October 25th, 2016

Get Current Hodgdon and IMR Loads at Reloading Data Center

Hodgdon Reloading data Center hand loading powder

Hodgdon Reloading data Center hand loading powder

Hodgdon and IMR powders, including H4198, Varget, H4350, and IMR 4451, are some of the most successful propellants used by competitive shooters. If you want to find solid, reliable load data for these and other Hodgdon and IMR powders, we recommend you go right to the source — visit the Hodgdon/IMR Reloading Data Center, at www.HodgdonReloading.com. There you’ll find the latest, updated load recipes for pistol, rifle, and shotgun reloaders.

In the Data Center, you’ll find thousands of load recipes for pistol, rifle, and shotgun. Rifle shooters will find dozens of loads for their favorite Hodgdon, IMR, and Winchester powders such as H4198, Varget, H4350, and IMR 8208 XBR. And Hodgdon’s Reloading Center is now faster and easier to use. Navigation is simplified and the whole interface is more user-friendly.

Precise Search Results for your Cartridge and Favorite Powders
Hodgdon Reloading data Center hand loading powder

The online Reloading Data Center allows you to get precise search results for any listed cartridge. You can select your preferred powders and bullets. After choosing a cartridge, you can pre-select specific bullet weights and powder types. That quickly delivers just the information you want and need. You won’t have to scroll through scores of entries for bullets or powders you don’t use.

Data Center Works Well with Mobile Devices
Mobile users will notice Reloading Center is very “user-friendly” for smart-phone and tablet users. Controls have been optimized for touch-screens, and buttons are large and easy to use. Likewise the results are displayed in a large, easy-to read format.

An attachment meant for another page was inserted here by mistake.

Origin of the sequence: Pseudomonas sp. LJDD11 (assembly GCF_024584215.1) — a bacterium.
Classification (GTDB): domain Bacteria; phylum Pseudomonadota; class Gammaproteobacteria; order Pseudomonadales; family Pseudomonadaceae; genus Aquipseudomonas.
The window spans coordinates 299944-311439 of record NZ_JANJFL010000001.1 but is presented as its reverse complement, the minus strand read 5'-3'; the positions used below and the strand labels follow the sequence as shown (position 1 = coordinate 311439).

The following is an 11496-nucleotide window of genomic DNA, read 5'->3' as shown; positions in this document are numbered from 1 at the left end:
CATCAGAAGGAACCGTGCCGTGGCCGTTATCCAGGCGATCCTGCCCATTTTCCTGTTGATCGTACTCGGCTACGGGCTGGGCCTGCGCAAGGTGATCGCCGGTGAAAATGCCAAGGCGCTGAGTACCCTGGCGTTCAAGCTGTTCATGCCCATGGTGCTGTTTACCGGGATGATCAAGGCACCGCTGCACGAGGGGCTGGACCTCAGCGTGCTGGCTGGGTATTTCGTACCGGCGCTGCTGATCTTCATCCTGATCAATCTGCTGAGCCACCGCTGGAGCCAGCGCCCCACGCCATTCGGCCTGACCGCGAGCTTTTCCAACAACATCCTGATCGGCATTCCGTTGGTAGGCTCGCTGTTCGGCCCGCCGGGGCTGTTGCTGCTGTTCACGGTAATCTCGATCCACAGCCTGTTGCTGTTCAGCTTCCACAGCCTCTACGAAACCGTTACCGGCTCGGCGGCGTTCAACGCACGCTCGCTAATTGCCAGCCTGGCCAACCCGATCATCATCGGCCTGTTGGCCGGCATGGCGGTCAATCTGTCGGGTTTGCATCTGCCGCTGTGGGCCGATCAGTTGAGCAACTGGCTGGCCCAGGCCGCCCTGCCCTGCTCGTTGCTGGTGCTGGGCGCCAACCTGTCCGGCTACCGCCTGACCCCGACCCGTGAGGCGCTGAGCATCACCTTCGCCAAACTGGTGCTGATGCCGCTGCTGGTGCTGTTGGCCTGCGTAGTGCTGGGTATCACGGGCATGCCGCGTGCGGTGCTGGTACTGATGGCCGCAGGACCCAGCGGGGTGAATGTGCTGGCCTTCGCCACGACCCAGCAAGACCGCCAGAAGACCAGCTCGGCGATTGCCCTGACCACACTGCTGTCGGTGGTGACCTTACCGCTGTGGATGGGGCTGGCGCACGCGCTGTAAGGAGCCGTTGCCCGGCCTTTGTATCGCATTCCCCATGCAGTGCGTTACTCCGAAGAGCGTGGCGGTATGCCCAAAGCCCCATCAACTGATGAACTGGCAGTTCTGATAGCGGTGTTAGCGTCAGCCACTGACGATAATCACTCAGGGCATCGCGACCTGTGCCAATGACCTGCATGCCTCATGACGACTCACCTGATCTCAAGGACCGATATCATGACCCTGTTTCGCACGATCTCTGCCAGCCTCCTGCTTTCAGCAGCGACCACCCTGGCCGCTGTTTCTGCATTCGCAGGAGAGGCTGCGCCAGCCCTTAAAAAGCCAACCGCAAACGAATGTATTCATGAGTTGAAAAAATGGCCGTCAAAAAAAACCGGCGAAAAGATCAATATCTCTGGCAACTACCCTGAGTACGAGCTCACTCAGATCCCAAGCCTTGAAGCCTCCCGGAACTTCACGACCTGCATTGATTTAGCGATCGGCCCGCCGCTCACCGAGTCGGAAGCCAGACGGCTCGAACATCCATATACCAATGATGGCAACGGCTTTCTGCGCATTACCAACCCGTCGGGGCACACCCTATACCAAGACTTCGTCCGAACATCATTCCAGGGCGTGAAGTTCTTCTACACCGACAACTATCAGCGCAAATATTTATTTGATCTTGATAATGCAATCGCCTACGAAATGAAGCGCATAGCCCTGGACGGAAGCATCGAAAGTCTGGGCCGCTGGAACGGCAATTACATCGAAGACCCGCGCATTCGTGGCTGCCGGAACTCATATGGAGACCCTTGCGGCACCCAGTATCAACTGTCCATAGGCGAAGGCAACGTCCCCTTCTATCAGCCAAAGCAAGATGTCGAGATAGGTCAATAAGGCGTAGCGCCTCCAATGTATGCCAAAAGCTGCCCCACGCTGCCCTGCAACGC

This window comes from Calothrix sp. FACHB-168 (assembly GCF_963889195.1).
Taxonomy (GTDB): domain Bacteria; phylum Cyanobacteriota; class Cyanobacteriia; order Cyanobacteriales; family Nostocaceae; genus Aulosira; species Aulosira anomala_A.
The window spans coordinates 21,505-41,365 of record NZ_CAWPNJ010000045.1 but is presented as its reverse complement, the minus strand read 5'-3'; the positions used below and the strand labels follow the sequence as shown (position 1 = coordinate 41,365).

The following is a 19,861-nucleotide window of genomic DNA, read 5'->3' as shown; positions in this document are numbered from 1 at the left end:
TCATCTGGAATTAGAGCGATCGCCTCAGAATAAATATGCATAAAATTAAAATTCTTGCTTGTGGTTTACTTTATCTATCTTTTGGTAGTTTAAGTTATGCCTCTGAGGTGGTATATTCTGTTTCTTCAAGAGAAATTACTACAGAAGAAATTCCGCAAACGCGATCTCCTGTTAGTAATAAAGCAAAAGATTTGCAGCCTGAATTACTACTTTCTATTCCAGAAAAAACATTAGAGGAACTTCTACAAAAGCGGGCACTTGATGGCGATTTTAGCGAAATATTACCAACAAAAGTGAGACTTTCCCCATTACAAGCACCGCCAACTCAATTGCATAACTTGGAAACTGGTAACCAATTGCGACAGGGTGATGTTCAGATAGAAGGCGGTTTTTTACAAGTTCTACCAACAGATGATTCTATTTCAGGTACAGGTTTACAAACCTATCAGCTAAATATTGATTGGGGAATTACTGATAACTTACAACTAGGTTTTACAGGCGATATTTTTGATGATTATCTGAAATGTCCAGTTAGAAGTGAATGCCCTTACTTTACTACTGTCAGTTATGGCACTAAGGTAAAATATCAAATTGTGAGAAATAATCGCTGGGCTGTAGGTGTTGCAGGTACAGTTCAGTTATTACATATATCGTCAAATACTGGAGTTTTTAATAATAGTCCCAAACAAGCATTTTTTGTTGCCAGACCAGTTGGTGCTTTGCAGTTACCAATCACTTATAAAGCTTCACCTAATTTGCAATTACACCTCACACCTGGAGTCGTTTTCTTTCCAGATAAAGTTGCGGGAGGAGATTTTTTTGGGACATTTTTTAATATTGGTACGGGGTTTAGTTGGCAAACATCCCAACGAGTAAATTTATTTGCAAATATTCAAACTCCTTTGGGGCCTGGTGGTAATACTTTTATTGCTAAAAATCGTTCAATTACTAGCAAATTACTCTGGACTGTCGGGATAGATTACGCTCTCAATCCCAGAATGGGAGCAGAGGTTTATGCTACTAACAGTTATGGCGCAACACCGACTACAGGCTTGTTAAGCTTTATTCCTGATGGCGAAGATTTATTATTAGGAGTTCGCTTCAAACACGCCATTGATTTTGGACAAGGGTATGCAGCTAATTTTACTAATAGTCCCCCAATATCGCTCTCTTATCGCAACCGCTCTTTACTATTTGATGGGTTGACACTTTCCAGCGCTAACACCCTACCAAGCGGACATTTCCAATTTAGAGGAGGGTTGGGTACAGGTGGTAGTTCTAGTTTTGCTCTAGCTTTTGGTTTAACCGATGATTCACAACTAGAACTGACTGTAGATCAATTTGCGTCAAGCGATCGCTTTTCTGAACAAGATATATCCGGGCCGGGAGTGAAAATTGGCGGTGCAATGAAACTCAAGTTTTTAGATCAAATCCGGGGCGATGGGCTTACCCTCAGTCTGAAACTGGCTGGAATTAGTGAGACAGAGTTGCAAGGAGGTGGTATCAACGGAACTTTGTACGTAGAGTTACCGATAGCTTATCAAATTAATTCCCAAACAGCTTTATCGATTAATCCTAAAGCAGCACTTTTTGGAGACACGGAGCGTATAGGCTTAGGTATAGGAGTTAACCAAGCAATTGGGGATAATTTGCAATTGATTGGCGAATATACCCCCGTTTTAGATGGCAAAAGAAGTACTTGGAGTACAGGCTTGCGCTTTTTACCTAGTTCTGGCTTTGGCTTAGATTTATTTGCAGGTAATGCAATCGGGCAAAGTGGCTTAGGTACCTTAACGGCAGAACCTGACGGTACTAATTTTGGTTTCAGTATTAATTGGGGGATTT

Hodgdon tip from EdLongrange. We welcome reader submissions.
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May 28th, 2009

Print and Laminate a Ballistics Data Card

Three-gun match competitor Zak Smith employs a simple, handy means to store his elevation and wind dift data — a laminated data card. To make one, first generate a come-up table, using one of the free online ballistics programs such as JBM Ballistics. You can also put the information in an Excel spreadsheet or MS Word table and print it out. You want to keep it pretty small.

Below is a sample of a data card. For each distance, the card includes drop in inches, drop in MOA, drop in mils. It also shows drift for a 10-mph cross wind, expressed three ways–inches, MOA, and mils. Zak explained that “to save space… I printed data every 50 yards. For an actual data-card, I recommend printing data every 20 or 25 yards.” But Zak also advised that you’ll want to customize the card format to keep things simple: “The sample card has multiple sets of data to be more universal. But if you make your own data card, you can reduce the chance of a mistake by keeping it simple. Because I use scopes with MILS, my own card (bottom photo) just has three items: range, wind, drop in MILS only.”

Once you have the card you can fold it in half and then have it laminated at a local office store or Kinko’s. You can keep this in your pocket, tape it to your stock, or tie the laminated card to your rifle. If you regularly shoot at both low and high elevations, you may want to create multiple cards (since your ballistics change with altitude). To learn more about ballistic tables and data cards, check out the excellent “Practical Long-Range Rifle Shooting–Part 1″ article on Zak’s website. This article offers many other insights as well–including valuable tips on caliber and rifle selection.

Another option is to place your ballistics card on the back of the front flip-up scope cover. This set-up is used by Forum member Greg C. (aka “Rem40X”). With your ‘come-up’ table on the flip-up cover you can check your windage and elevation easily without having to move up off the rifle and roll the gun over to look at the side of the stock. Greg tells us: “Placing my trajectory table on the front scope cover has worked well for me for a couple of years and thought I’d share. It’s in plain view and not under my armpit. And the table is far enough away that my aging eyes can read it easily. To apply, just use clear tape on the front objective cover.”

ballistics data scope cover

Permalink Tech Tip 2 Comments »